...and how it all started.
One fine Summers evening as I stood at the bar of my local enjoying a pint of Guinness I wonder just how many people knew that it was invented locally, and whether the people at the Guinness brewery knew of it's true origin. So without futher ado I penned a letter to Guinness to lay before them that in fact it originated as an English beer not too far away from Earl Shilton.
Note the resemblance between the glass of Osbaston Ale (above) and a glass of Guinness.
Guinness & Co.
PO Box 700,
Good people at Guinness,
As an avid imbiber of that most excellent brew, Guinness, I was intrigued to hear from my Irish cousin, Eamon O’Orton, a local character, the following dissertation on its origination and development.
In the county of Leicestershire, England lies the small village of Osbaston and standing in the village is a property called Osbaston Hall. At one time the Guinness family owned Osbaston Hall (this would be in the 1700’s) and the head of the family, Arthur Guinness, decided that he would like to brew his own beer; therefore he searched around the local area for the necessary materials.
Here he was very fortunate as the basic ingredients, malt & yeast were readily accessible, of course he also required a regular supply of fresh, pure water and again he was extremely fortunate in that at the bottom of his garden coursed a swift flowing stream over a bed of marl and shingle which provided drinking water with a slight bitterness which he believed Would admirably suit his project.
Having constructed a small brew house at the bottom of his garden and piped the water from the steam he purchased yeast and a quantity of charred malted barley from a local baker. Within a week he had produced several gallons of a particularly dark beer with a white creamy head and a slight, but not unpleasant bitterness.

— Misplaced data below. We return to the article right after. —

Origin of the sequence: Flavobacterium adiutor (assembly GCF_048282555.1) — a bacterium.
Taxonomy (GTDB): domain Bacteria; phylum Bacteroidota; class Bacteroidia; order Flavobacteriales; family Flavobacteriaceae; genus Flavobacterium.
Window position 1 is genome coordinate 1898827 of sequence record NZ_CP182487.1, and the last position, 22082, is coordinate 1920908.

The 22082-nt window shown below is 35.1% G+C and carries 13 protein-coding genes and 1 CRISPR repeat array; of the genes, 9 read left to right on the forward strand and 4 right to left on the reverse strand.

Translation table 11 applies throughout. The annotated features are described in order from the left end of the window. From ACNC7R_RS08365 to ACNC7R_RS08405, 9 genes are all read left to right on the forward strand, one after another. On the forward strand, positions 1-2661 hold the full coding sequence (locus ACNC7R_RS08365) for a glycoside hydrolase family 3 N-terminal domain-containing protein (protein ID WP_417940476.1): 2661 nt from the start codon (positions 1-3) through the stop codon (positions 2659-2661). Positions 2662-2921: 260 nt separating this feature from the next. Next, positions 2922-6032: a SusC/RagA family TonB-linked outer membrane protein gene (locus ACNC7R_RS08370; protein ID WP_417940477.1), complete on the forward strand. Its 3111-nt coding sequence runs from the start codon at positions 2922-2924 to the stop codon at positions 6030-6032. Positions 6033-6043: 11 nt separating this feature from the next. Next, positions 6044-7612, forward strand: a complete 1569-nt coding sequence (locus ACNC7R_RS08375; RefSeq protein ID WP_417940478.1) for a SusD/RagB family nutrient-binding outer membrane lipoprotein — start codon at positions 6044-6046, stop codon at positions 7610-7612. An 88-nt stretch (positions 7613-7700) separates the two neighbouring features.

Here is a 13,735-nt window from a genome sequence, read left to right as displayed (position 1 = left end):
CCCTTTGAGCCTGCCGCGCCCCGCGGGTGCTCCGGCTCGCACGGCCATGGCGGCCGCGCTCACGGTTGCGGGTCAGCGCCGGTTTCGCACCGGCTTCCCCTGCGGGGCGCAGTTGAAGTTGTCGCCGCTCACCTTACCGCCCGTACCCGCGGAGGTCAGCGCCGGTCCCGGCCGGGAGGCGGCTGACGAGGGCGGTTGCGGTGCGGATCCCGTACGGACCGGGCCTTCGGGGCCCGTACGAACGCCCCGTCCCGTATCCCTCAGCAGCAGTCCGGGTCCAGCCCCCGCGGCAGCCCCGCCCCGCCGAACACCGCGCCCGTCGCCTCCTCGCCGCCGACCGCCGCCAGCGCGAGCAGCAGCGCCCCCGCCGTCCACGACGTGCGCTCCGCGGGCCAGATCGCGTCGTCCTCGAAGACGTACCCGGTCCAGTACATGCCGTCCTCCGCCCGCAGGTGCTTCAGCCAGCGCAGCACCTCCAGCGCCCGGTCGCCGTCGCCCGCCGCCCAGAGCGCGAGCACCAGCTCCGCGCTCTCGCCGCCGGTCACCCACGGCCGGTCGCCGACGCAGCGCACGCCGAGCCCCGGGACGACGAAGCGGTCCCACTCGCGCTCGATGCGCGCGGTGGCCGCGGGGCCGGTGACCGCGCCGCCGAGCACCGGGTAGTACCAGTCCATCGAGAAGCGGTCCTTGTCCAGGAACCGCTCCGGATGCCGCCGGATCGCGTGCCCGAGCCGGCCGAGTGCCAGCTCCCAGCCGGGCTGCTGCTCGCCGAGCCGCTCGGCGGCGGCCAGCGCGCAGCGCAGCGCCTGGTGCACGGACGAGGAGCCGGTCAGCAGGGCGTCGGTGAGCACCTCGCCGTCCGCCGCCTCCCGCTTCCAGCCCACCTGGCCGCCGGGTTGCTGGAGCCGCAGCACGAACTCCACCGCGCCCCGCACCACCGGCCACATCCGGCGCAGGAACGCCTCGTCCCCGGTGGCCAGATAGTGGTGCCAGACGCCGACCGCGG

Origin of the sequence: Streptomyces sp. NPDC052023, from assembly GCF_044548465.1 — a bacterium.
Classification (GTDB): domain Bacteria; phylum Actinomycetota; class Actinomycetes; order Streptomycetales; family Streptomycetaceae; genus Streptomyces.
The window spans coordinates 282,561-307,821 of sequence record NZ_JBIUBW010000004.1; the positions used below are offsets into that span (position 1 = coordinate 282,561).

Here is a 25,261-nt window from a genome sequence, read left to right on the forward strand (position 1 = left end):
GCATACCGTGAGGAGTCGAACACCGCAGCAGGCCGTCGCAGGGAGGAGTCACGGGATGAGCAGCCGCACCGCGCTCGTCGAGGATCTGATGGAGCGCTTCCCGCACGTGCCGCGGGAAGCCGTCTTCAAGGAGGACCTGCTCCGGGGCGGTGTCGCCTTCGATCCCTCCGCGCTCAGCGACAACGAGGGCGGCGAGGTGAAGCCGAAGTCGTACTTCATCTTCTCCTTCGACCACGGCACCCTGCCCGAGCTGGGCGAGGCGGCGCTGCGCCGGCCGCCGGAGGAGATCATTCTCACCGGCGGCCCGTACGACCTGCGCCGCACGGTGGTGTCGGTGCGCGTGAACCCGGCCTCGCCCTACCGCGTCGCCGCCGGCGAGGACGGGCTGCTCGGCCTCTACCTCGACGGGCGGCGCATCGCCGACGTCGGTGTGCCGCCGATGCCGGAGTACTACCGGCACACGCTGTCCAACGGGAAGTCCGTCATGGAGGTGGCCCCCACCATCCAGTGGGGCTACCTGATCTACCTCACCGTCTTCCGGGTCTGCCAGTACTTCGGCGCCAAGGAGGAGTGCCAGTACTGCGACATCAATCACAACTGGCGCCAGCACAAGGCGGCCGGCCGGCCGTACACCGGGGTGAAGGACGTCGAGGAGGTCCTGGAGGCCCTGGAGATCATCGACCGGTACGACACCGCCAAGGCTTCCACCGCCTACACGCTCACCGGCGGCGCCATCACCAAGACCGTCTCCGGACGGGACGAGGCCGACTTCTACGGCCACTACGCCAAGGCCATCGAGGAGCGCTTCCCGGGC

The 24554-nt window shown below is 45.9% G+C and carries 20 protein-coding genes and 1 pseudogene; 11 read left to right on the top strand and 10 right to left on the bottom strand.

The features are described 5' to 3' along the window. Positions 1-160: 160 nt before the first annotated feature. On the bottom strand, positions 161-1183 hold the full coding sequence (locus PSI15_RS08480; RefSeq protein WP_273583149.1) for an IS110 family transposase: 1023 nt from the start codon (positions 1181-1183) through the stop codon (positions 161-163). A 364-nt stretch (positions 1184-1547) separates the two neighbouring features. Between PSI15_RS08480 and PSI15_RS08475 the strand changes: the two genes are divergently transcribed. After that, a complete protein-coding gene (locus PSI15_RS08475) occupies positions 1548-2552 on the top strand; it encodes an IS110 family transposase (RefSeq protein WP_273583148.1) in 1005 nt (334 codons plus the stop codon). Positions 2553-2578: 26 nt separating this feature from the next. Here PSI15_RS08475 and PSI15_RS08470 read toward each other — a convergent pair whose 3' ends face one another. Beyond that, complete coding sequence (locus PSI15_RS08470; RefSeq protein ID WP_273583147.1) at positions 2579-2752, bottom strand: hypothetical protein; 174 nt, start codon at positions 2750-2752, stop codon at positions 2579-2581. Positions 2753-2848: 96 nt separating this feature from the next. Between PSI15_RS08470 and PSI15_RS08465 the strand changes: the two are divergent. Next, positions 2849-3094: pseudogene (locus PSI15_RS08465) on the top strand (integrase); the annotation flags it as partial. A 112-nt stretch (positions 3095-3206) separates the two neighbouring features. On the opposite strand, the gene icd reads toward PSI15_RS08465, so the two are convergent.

Following onto this successful outcome he now had to decide on a name, after considering, and discarding, Arthur’s Beaming and Black Beauty he settled on ‘Osbaston Ale’.
From now on Arthur could he heard regularly singing in his garden and calling ‘get it down your neck, it’s good for you’. Unfortunately this did not please the local inhabitants, who for the most part were staunch tee-totallers and they began to harass poor Arthur, telling him he should give up his brewing and drink tea instead.
After several months of continuing ill feeling Arthur decided that he had had enough and he would move to Ireland, where he had heard the locals were partial to a glass, or two, of Porter, taking his brewing equipment with him.
On arrival in Ireland he immediately set about finding somewhere to stay and build himself another microbrewery. In this he was most fortunate, not only did the property he decided on suit his purpose but it also had a stream running through the grounds and, lo and behold, on analysis the mineral content of the water was found to be 99.99% comparable to that from his stream In 0sbaston!
This pleased Arthur immensely and he immediately began to brew his ‘Osbaston Ale’. As soon as he had his first brew ready he set off for his local bar to ‘test the water’ so to speak.
‘Good day, to you’ he said to the barman, O’Really, ‘my name is Guinness and I’ve Just come from over the water to brew ‘Osbaston Ale’ and I’d be grateful for your opinion’.
‘No problem, sir’, replied O’Really and proceeded to empty the glass of ale offered to him.
‘Good heavens above Mr. Guinness!’ Exclaimed O’Really,’ I have never tasted a glass of stout that could touch that for flavour, and you say it’s called Osbaston Ale?’
‘That’s correct my good fellow’, replied Arthur.
‘Well now.’ returned O’Really, ‘I predict great things for this stout of yours and it’s fame will spread across the world and so, henceforth, it shall not be known as ‘Osbaston Ale’ but Guinness, in your honour.’
This is the story of the origin of Guinness as told to me by Eamon 0’Orton; apparently the tallest Leprechaun in the world, who swears on the life of his invisible Irish wolfhound, Murphy, that it’s true.
I would be most pleased to receive your views on the subject and, in the meantime I shall continue to partake of a glass or two of the dark stuff.
XXX Xxxxxxxx Road,
PS. If you don’t receive this letter please let me know.
A reply was soon winging it's way back to me:
(email address withheld to protect the guilty - ed.)
Nothing is known at present. Perhaps it's better for all if it's kept that way. It's rumoured that he occasionally frequents various taverns in and around Earl Shilton. -Keith.
To claim a prize:
If you see Ted when you are out and about show him a current copy of "The Arc Welders Weekly" and say:
"You are Ted Orton, and I claim my voucher for a free bottle of Guinness!"